Norman Street Primary School is a state primary school serving 340 pupils from Reception to Year 6 in Carlisle, Cumbria. We spoke to Maths Lead Adam Crewe about how his team embedded CENTURY in English and maths classes.
Why did you choose CENTURY?
We were looking for ways to consolidate learning and advance progress that made the most of the iPads within school. Reducing teacher workload was also a consideration. Our computing lead had read about CENTURY in an article, so we began discussions with the team. We had a trial and decided that it had great potential for our school, with a very reasonable price.
We had the training session with all staff, and rolled it out to Year 5 first then expanded to our other Key Stage 2 classes. We are two form entry, which means we had eight classes that were all using CENTURY to varying levels within a month or so. In maths we launched straight in with it by using it for 15 minutes at the end of every lesson. This allowed pupils to consolidate learning or advance their learning independently, while the teacher was free to follow up with any targeted individual misconceptions from the lessons.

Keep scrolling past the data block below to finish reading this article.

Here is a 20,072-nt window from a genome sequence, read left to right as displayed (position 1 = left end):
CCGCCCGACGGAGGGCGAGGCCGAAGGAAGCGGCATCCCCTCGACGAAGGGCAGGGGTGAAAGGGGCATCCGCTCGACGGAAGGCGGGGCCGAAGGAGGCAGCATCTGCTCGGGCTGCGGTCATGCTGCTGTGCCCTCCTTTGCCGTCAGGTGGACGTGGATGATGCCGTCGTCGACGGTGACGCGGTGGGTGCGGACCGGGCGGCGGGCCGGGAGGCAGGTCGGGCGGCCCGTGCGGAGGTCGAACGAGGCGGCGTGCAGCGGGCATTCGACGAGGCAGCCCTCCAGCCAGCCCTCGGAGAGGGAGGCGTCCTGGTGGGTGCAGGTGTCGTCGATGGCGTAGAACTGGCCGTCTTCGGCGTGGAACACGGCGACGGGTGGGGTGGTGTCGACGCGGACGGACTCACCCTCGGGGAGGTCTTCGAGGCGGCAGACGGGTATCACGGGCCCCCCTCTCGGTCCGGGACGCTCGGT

Initially pupils were very excited and interested in the novelty of a new online program. As the year has gone on, it has become integrated more into their daily learning for different subjects, and that excitement and interest has been maintained. In Year 5 we set an assignment each week for maths and an assignment for spelling, punctuation and grammar (SPaG). This normally contains around five nuggets - some to consolidate and some to pre-teach. We also routinely use the diagnostics before and then after teaching a unit to monitor understanding and progress.
I encouraged staff to experiment with it for the first half term and then we had a quick meeting after school one night to compare notes on effective use and potential barriers. We use CENTURY mainly for flipped learning, in plenary sessions or as a morning starter in our school now. We avoided homework as too many parents would want to help their children, which we felt could impact the AI adaptive learning aspect of the programme.